Four insights from new British Social Attitudes survey
Welcome to the 74the edition of The Week in Polls, written while I am at Liberal Democrat conference and doing my best to move the polls myself.1 This time, I’ve culled four insights from the new British Social Attitudes survey for your delectation.
Then it’s a look at the latest voting intention polls followed by, for paid-for subscribers, 10 insights from the last week’s polling and analysis. (If you’re a free subscriber, sign up for a free trial here to see what you’re missing.)
Meanwhile, this week’s quiet mutter of disappointment is trigged by the normally excellent Tim Shipman2 who wrote that in Autumn 2021 Boris Johnson was “riding high in the polls”. The Conservatives actually averaged only 38% in the autumnal polls, and Boris Johnson’s average score on the various pollster best PM questions was 37%. Rather than riding high, the party was part way through a long, sustained fall in the polls that continued into the following year.
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Four trends that are shaping our politics
The annual British Social Attitudes (BSA) survey - which I briefly did a little bit of promotional work for a few years back - has the time, budget and expertise to be a gold standard annual piece of research. In particular, it has the time and money to persistently track down people to get a high quality, truly representative sample.3
It also has run comparable questions for forty years now and so provides not only high quality answers but also long time series to put them in context.
Here are four insights from the latest results.
There’s been a rise in support for a larger, tax-funded state
The BSA finds:
By 2006, only 31% thought it was definitely the government’s responsibility to control prices, down from 59% in 1985. Now the figure stands at 68%.
In 1985, 45% reckoned it was definitely the government’s responsibility to reduce income differences between rich and poor. By 2006, only 25% expressed that view.
After the financial crash, 41% said the government should definitely reduce income differences and now, after COVID-19 and the cost-of-living crisis, 53% feel that way.
But it’s among older people that there’s been the biggest increase in support for more tax and spend
Despite older people being more likely to vote Conservative, they are also more likely to support increased taxes and spending. It’s a reminder that one of the aspects of Boris Johnson’s appeal in the 2019 election - which the right of the Conservatives tend to forget - was his promises to start spending more money on better public services. He wasn’t promising a low tax, small state version of Brexit; he was promising a Brexit with bigger public services.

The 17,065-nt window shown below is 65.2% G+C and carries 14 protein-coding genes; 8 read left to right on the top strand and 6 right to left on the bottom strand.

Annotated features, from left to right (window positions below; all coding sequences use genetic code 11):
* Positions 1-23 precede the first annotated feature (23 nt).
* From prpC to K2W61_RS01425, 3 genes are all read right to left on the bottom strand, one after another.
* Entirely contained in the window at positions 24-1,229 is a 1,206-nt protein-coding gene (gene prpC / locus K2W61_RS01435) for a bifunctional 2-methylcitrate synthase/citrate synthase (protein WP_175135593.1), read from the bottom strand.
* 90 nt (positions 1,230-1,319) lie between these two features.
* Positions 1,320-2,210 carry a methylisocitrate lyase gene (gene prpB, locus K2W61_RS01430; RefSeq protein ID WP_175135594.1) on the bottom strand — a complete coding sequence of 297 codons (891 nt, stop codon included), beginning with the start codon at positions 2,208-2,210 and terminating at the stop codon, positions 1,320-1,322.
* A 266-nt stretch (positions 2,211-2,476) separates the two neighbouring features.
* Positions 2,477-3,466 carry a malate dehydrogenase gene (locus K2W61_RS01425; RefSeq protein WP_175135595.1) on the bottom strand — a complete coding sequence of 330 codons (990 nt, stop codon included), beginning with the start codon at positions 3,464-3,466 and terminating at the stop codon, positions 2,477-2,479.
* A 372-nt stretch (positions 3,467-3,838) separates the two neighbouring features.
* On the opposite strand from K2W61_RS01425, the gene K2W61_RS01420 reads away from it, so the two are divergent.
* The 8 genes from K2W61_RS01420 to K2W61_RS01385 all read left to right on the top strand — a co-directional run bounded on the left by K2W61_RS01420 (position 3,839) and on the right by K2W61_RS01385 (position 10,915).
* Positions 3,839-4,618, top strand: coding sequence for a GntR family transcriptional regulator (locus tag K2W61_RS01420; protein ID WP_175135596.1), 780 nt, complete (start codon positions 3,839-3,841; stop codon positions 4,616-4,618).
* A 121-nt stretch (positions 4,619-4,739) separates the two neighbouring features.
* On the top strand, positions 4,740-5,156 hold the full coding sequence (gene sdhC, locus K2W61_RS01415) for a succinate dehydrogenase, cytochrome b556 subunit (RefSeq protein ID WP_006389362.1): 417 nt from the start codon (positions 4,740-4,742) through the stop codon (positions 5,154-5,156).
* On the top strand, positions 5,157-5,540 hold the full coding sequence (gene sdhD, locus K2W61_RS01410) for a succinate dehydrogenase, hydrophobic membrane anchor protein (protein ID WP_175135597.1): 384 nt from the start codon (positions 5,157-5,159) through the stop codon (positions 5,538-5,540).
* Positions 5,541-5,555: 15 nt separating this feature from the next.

Attitudes have become more positive towards welfare recipients
The BSA reports:
19% agree that most people who get social security don’t really deserve any help, down from a high of 40% in 2005. Responses in 2019-22 are the lowest since the question was first asked in 1987.
22% think that unemployment claimants are ‘fiddling in one way or another’, down from a high of 41% in 2004.
There has also been a rise in support for extra spending on benefits, but this rise has been more muted: 37% think that the government should spend more money on welfare benefits for the poor, even if it leads to higher taxes, up from 29% in 2010…
The views of Labour and Conservative supporters have [changed] largely in parallel. In 2005, 49% of Conservative and 35% of Labour Party supporters agreed that many benefits recipients “don’t really deserve any help”; these figures now stand at 19% and 11% (a gap of 8 percentage points).
The cause of the change in attitudes is difficult to discern and not due to one single factor. It appears to have been occasioned by a combination of several factors, including changing political discourses, more positive coverage in all newspapers, decreasing welfare generosity, and the perception that poverty has risen.
Previous rounds of culture wars have been consistently lost by the right
To quote the BSA:
81% think it is all right for a couple to live together without being married, up from 64% in 1994.
67% think a sexual relationship between two people of the same sex is never wrong, compared with 17% in 1983.
45% disagree that people who want children ought to get married (24% agree) and 50% agree one parent can bring up a child as well as two (31% disagree).
Agreement that a man’s job is to earn money and a woman’s is to look after the home and family has declined by 39 percentage points since 1987, from 48% to 9% in 2022.
Only around 1 in 10 (12%) people now agree that ‘a job is all right but what most women really want is a home and children,’ compared to 1 in 3 (31%) in 1989.
Agreement with the view that a pre-school child is likely to suffer if his/her mother works has declined from 46% in 1989 to 21% now.
What I find most striking about the picture the BSA paints is how different it is from the one implied by right-wing commentators and those on the right of the Conservative Party. In their world, the public wants lowers taxes, a smaller state and to hear lots about culture wars. Looking at the BSA data, it’s hard to see how this approach would work (and the current voting intention polls suggest it isn’t working).
Know other people interested in political polling?
National voting intention polls
Once again, it a week without a poll putting the Conservatives on more than 30%, extending the run stretching back to late June (when a Savanta poll gave them 31%).
Here are the latest figures from each currently active pollster:
Last week’s edition
What the public thinks of net zero, and other polling news
The following 10 findings from the most recent polls and analysis are for paying subscribers only, but you can sign up for a free trial to read them straight away.
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